An unidentified White House official on Wednesday said the two-state solution is no longer intrinsic to its policy on the Israeli-Palestinian conflict, Reuters reported, indicating a change in Washington’s decades-old stance promoting the plan. The statement precedes a meeting between United States President Donald Trump and Israeli Prime Minister Benjamin Netanyahu later in the day. Earlier in the day, United Nations Secretary-General António Guterres had said “everything must be done’ to safeguard the two-state solution, AFP reported.

The Palestinian administration cautioned the Trump-led government against abandoning the two-state solution, Reuters reported. Speaking to reporters about the conflict before the meeting, the Washington official said Trump would not try to “dictate an agreement”, which may be in the “form of a two–state solution or something else”.

“The two-state solution is not something we just came up with. It is an international consensus and decision after decades of Israel’s rejection of the one-state democratic formula,” Husam Zomlot, strategic affairs adviser to Palestinian President Mahmoud Abbas told Reuters.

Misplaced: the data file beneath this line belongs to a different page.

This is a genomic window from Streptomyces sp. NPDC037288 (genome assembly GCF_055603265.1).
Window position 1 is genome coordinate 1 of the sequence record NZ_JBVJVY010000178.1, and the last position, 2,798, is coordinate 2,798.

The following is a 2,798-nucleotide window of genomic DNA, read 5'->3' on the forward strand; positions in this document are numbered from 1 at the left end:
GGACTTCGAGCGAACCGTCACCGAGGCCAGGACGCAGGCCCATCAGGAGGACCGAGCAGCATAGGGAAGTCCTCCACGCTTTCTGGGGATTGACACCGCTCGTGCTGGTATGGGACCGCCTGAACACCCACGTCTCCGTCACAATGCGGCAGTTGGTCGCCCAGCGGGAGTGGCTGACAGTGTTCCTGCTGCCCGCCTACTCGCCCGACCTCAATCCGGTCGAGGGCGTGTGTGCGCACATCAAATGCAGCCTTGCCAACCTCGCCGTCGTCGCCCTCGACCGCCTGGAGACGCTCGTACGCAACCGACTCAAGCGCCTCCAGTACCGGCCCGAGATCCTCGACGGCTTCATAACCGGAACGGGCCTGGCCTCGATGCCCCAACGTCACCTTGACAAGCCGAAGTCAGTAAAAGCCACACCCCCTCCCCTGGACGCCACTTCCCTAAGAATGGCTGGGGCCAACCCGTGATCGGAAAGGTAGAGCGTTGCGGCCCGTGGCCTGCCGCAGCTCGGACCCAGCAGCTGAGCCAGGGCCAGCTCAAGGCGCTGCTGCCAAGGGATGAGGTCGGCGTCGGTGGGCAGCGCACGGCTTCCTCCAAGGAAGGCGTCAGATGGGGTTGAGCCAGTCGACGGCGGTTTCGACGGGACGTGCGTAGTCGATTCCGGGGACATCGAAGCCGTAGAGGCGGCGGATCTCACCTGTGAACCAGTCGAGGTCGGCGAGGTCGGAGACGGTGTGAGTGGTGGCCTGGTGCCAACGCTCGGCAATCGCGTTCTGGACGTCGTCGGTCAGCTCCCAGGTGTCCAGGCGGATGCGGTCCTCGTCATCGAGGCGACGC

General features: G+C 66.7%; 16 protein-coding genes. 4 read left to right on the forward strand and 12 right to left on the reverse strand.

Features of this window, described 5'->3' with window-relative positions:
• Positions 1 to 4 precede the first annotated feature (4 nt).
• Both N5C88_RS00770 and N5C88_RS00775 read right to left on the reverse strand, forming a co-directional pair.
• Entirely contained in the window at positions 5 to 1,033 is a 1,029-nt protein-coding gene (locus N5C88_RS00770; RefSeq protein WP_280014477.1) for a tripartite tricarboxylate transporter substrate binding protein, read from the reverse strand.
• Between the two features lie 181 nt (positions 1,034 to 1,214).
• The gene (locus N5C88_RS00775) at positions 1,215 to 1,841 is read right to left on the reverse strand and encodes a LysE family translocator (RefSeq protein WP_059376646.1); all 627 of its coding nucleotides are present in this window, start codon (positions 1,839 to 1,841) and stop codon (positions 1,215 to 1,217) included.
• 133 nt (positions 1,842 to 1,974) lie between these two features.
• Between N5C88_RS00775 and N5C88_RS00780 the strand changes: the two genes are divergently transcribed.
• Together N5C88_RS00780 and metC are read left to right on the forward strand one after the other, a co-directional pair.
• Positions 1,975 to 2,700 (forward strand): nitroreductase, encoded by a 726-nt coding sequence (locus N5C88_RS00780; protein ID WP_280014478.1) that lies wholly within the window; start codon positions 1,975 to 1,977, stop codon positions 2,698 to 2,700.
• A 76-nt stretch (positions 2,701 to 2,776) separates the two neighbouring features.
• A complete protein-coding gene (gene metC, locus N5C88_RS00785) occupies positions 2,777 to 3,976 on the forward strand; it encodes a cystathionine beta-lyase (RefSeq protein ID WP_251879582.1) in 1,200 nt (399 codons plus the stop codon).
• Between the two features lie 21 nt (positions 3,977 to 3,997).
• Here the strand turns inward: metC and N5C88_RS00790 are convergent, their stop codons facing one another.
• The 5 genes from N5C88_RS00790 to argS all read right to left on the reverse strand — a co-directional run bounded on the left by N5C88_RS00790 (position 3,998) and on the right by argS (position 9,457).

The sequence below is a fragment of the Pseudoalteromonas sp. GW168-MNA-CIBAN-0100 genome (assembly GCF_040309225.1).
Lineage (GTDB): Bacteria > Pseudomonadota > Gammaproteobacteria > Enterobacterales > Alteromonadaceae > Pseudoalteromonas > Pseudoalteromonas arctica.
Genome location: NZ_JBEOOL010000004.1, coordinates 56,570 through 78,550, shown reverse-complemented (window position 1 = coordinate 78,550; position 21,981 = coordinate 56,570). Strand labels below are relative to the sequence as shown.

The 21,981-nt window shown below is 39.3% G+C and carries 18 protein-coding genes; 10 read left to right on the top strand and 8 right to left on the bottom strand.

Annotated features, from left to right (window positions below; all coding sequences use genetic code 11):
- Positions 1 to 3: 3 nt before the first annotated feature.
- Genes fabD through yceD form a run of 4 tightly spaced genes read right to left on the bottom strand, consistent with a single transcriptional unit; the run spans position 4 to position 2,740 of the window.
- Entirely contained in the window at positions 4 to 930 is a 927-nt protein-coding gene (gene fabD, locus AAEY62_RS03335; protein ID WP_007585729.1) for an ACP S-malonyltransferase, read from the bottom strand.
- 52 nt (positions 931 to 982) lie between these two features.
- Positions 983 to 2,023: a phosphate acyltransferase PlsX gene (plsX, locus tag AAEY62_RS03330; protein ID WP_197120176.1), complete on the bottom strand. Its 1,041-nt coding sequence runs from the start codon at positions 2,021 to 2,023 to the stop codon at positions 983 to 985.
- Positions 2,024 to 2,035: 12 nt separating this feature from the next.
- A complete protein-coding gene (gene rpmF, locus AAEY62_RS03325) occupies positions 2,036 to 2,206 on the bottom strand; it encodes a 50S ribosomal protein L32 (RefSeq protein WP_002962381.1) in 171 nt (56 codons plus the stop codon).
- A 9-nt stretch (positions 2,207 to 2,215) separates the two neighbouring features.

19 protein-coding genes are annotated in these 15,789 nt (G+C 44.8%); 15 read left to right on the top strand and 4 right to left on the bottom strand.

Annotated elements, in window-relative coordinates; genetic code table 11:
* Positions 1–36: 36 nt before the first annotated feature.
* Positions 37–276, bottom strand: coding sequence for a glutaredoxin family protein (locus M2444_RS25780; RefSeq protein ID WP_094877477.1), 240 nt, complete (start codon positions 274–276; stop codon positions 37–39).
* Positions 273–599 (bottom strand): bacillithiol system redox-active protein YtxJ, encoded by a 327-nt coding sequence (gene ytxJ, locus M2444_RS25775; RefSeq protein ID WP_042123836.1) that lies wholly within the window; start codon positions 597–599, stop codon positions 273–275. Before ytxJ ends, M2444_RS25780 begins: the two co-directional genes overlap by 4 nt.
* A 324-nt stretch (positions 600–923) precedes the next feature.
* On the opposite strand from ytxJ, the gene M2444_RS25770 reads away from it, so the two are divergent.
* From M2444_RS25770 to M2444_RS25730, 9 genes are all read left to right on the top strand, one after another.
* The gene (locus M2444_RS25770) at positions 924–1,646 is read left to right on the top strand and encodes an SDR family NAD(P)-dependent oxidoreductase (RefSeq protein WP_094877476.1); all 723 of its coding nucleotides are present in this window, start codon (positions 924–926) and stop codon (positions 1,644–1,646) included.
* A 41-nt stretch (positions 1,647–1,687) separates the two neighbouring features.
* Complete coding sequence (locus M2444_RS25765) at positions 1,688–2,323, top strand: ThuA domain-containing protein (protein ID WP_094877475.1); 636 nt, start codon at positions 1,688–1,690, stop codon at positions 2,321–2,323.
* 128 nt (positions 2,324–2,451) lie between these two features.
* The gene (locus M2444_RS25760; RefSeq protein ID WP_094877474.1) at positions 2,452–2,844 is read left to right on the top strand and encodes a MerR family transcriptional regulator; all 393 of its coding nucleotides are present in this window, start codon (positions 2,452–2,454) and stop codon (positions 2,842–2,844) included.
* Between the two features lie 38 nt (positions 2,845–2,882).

While Netanyahu has committed to the two-state solution, members of his government are of the opinion that regional instability is not conducive to the creation of a Palestinian state.

On February 10, Guterres had said there was “no plan B” but for the two-state solution for the bilateral conflict. “It is absolutely essential to avoid unilateral actions that undermine the possibility of that two-state solution,” Guterres said.

At the core of the dispute is Palestinians’ opposition to Israeli settlement in the West Bank and East Jerusalem region, which it claims are for a future state. Israel, on the other hand, has accused Palestine of perpetrating violence on its territory. Israel said Palestine’s denial of its existence as a Jewish state was a major obstacle in their negotiations.